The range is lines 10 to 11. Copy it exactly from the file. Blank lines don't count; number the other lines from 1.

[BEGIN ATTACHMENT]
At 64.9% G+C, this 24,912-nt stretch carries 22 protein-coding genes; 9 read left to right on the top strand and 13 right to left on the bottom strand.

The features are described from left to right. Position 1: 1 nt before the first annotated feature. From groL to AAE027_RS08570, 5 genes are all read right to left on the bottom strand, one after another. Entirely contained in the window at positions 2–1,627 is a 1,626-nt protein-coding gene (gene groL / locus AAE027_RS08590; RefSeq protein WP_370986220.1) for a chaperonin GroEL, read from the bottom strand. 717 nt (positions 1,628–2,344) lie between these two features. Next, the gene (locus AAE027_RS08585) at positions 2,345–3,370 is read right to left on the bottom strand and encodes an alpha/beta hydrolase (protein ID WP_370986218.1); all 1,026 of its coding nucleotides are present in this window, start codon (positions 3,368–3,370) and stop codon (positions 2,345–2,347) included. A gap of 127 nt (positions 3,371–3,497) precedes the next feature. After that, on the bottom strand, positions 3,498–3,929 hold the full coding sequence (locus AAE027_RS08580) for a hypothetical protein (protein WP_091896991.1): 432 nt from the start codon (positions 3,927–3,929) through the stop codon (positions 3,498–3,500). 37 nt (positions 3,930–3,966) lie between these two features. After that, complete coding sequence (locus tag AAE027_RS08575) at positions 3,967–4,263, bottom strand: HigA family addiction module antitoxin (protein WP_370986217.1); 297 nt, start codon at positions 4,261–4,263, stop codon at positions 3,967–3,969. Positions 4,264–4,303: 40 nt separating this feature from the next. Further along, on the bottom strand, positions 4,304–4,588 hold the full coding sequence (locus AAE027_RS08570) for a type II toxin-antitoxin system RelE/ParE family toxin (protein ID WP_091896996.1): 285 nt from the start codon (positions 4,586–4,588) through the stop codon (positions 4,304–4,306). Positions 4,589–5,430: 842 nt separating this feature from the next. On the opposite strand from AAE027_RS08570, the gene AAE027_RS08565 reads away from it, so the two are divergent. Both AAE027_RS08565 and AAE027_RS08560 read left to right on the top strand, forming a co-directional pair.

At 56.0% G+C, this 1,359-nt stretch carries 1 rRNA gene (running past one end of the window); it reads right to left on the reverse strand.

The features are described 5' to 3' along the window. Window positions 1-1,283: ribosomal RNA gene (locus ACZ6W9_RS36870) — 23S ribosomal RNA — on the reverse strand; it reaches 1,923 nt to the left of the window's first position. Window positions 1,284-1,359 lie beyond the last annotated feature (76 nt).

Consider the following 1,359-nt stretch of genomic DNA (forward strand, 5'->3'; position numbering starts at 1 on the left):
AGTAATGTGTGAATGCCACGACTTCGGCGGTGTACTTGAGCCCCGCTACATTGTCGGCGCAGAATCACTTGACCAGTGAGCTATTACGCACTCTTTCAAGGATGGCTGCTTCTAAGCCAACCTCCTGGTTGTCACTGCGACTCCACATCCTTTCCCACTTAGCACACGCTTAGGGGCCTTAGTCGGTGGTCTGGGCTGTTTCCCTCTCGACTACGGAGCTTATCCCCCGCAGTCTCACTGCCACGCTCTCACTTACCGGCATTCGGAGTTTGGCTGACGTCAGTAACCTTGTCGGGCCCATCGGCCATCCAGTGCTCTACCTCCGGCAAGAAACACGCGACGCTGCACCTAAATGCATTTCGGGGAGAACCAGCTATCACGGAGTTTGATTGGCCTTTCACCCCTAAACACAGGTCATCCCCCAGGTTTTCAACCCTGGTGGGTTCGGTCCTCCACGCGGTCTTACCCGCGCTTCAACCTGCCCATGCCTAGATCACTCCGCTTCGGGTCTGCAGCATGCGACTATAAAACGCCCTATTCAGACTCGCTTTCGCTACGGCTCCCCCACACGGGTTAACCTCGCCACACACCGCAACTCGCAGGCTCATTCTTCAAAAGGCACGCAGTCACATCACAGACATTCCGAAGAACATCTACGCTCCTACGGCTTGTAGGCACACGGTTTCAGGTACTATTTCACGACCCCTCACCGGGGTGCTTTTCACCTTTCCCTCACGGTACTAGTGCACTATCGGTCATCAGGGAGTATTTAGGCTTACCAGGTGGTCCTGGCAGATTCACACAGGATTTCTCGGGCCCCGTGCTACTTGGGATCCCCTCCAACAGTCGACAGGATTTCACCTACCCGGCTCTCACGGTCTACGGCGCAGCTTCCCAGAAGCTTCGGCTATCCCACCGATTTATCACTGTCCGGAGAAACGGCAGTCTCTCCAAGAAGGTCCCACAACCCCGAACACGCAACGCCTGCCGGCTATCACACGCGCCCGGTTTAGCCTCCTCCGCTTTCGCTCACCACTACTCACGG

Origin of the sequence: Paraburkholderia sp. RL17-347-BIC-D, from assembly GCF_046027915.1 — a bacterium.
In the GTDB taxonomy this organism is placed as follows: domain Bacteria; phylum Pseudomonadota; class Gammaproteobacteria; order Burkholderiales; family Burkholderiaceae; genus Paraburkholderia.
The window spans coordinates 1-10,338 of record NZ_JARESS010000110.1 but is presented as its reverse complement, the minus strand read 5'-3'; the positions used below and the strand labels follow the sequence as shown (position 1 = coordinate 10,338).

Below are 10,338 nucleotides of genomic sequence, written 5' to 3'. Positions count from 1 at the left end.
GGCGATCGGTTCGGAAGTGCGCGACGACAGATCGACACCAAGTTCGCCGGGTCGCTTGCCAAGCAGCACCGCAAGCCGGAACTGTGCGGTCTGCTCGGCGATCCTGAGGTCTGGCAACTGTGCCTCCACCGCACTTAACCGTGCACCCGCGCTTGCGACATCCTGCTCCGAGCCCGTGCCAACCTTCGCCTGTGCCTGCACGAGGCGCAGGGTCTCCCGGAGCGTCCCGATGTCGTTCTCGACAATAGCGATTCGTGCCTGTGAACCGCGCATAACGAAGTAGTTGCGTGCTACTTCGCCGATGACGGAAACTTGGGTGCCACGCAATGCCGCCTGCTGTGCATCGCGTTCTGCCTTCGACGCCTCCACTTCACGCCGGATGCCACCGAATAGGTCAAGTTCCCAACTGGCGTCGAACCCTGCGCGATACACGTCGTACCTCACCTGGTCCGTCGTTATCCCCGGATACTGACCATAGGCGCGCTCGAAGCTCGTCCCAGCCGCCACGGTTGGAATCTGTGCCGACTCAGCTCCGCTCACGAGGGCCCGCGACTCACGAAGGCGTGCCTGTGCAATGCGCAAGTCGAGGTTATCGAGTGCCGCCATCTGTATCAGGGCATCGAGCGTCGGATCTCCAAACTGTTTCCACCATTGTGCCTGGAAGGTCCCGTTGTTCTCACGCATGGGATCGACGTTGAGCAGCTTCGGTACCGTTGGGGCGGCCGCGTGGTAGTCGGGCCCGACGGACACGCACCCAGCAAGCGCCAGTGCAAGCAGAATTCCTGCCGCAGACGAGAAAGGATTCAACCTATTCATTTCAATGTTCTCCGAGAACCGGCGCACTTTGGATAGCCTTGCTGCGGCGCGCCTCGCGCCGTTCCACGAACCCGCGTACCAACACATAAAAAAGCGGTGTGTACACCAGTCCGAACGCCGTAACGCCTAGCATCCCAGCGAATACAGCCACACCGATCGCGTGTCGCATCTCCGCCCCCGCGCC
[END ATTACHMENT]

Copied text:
Below are 10,338 nucleotides of genomic sequence, written 5' to 3'. Positions count from 1 at the left end.
GGCGATCGGTTCGGAAGTGCGCGACGACAGATCGACACCAAGTTCGCCGGGTCGCTTGCCAAGCAGCACCGCAAGCCGGAACTGTGCGGTCTGCTCGGCGATCCTGAGGTCTGGCAACTGTGCCTCCACCGCACTTAACCGTGCACCCGCGCTTGCGACATCCTGCTCCGAGCCCGTGCCAACCTTCGCCTGTGCCTGCACGAGGCGCAGGGTCTCCCGGAGCGTCCCGATGTCGTTCTCGACAATAGCGATTCGTGCCTGTGAACCGCGCATAACGAAGTAGTTGCGTGCTACTTCGCCGATGACGGAAACTTGGGTGCCACGCAATGCCGCCTGCTGTGCATCGCGTTCTGCCTTCGACGCCTCCACTTCACGCCGGATGCCACCGAATAGGTCAAGTTCCCAACTGGCGTCGAACCCTGCGCGATACACGTCGTACCTCACCTGGTCCGTCGTTATCCCCGGATACTGACCATAGGCGCGCTCGAAGCTCGTCCCAGCCGCCACGGTTGGAATCTGTGCCGACTCAGCTCCGCTCACGAGGGCCCGCGACTCACGAAGGCGTGCCTGTGCAATGCGCAAGTCGAGGTTATCGAGTGCCGCCATCTGTATCAGGGCATCGAGCGTCGGATCTCCAAACTGTTTCCACCATTGTGCCTGGAAGGTCCCGTTGTTCTCACGCATGGGATCGACGTTGAGCAGCTTCGGTACCGTTGGGGCGGCCGCGTGGTAGTCGGGCCCGACGGACACGCACCCAGCAAGCGCCAGTGCAAGCAGAATTCCTGCCGCAGACGAGAAAGGATTCAACCTATTCATTTCAATGTTCTCCGAGAACCGGCGCACTTTGGATAGCCTTGCTGCGGCGCGCCTCGCGCCGTTCCACGAACCCGCGTACCAACACATAAAAAAGCGGTGTGTACACCAGTCCGAACGCCGTAACGCCTAGCATCCCAGCGAATACAGCCACACCGATCGCGTGTCGCATCTCCGCCCCCGCGCC